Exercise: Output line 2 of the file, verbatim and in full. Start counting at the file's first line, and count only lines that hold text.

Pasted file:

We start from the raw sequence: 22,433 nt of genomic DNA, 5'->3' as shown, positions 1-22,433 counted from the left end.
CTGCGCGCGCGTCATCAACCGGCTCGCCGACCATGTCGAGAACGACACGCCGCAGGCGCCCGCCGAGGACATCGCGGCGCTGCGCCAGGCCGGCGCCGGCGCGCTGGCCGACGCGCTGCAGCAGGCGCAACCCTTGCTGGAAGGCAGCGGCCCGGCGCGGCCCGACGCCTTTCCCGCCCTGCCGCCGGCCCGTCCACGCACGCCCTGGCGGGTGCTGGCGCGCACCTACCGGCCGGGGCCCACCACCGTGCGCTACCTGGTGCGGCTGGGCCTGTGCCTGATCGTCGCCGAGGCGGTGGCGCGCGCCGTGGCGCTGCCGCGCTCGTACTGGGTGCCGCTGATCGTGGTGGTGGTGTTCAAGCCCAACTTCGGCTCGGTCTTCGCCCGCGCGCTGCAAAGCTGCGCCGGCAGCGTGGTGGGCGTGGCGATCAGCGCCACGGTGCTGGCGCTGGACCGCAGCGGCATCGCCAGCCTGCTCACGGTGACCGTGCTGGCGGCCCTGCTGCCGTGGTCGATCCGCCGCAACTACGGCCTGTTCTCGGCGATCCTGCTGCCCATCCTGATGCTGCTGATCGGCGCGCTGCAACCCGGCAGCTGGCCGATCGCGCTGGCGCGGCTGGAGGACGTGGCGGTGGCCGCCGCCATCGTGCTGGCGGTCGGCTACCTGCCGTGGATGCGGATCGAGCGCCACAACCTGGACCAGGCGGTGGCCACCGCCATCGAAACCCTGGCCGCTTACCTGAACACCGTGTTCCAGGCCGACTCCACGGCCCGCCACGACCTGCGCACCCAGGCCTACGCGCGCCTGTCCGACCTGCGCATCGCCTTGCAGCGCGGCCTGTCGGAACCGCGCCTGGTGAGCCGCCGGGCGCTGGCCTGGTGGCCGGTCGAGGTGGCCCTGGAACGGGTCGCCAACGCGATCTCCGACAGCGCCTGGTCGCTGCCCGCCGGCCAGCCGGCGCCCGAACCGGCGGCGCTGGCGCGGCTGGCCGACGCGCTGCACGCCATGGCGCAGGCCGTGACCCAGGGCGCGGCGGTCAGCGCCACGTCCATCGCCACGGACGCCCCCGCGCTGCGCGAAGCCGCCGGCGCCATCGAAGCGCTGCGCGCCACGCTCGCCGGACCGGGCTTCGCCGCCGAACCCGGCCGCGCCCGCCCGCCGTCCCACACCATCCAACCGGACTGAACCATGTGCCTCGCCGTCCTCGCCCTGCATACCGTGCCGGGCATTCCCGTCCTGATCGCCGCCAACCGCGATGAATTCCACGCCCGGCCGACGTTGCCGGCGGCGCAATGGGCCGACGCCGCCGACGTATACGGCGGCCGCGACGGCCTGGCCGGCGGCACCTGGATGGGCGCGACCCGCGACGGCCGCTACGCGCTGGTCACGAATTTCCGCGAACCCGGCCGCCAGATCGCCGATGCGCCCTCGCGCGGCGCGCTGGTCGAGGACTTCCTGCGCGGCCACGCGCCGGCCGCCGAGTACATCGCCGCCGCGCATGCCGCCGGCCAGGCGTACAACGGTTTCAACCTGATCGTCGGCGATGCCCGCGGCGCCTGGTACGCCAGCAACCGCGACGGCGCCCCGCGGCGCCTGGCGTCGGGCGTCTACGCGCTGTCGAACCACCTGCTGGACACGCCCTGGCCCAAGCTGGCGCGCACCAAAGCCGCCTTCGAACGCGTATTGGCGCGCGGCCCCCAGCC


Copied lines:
CTGCGCGCGCGTCATCAACCGGCTCGCCGACCATGTCGAGAACGACACGCCGCAGGCGCCCGCCGAGGACATCGCGGCGCTGCGCCAGGCCGGCGCCGGCGCGCTGGCCGACGCGCTGCAGCAGGCGCAACCCTTGCTGGAAGGCAGCGGCCCGGCGCGGCCCGACGCCTTTCCCGCCCTGCCGCCGGCCCGTCCACGCACGCCCTGGCGGGTGCTGGCGCGCACCTACCGGCCGGGGCCCACCACCGTGCGCTACCTGGTGCGGCTGGGCCTGTGCCTGATCGTCGCCGAGGCGGTGGCGCGCGCCGTGGCGCTGCCGCGCTCGTACTGGGTGCCGCTGATCGTGGTGGTGGTGTTCAAGCCCAACTTCGGCTCGGTCTTCGCCCGCGCGCTGCAAAGCTGCGCCGGCAGCGTGGTGGGCGTGGCGATCAGCGCCACGGTGCTGGCGCTGGACCGCAGCGGCATCGCCAGCCTGCTCACGGTGACCGTGCTGGCGGCCCTGCTGCCGTGGTCGATCCGCCGCAACTACGGCCTGTTCTCGGCGATCCTGCTGCCCATCCTGATGCTGCTGATCGGCGCGCTGCAACCCGGCAGCTGGCCGATCGCGCTGGCGCGGCTGGAGGACGTGGCGGTGGCCGCCGCCATCGTGCTGGCGGTCGGCTACCTGCCGTGGATGCGGATCGAGCGCCACAACCTGGACCAGGCGGTGGCCACCGCCATCGAAACCCTGGCCGCTTACCTGAACACCGTGTTCCAGGCCGACTCCACGGCCCGCCACGACCTGCGCACCCAGGCCTACGCGCGCCTGTCCGACCTGCGCATCGCCTTGCAGCGCGGCCTGTCGGAACCGCGCCTGGTGAGCCGCCGGGCGCTGGCCTGGTGGCCGGTCGAGGTGGCCCTGGAACGGGTCGCCAACGCGATCTCCGACAGCGCCTGGTCGCTGCCCGCCGGCCAGCCGGCGCCCGAACCGGCGGCGCTGGCGCGGCTGGCCGACGCGCTGCACGCCATGGCGCAGGCCGTGACCCAGGGCGCGGCGGTCAGCGCCACGTCCATCGCCACGGACGCCCCCGCGCTGCGCGAAGCCGCCGGCGCCATCGAAGCGCTGCGCGCCACGCTCGCCGGACCGGGCTTCGCCGCCGAACCCGGCCGCGCCCGCCCGCCGTCCCACACCATCCAACCGGACTGAACCATGTGCCTCGCCGTCCTCGCCCTGCATACCGTGCCGGGCATTCCCGTCCTGATCGCCGCCAACCGCGATGAATTCCACGCCCGGCCGACGTTGCCGGCGGCGCAATGGGCCGACGCCGCCGACGTATACGGCGGCCGCGACGGCCTGGCCGGCGGCACCTGGATGGGCGCGACCCGCGACGGCCGCTACGCGCTGGTCACGAATTTCCGCGAACCCGGCCGCCAGATCGCCGATGCGCCCTCGCGCGGCGCGCTGGTCGAGGACTTCCTGCGCGGCCACGCGCCGGCCGCCGAGTACATCGCCGCCGCGCATGCCGCCGGCCAGGCGTACAACGGTTTCAACCTGATCGTCGGCGATGCCCGCGGCGCCTGGTACGCCAGCAACCGCGACGGCGCCCCGCGGCGCCTGGCGTCGGGCGTCTACGCGCTGTCGAACCACCTGCTGGACACGCCCTGGCCCAAGCTGGCGCGCACCAAAGCCGCCTTCGAACGCGTATTGGCGCGCGGCCCCCAGCC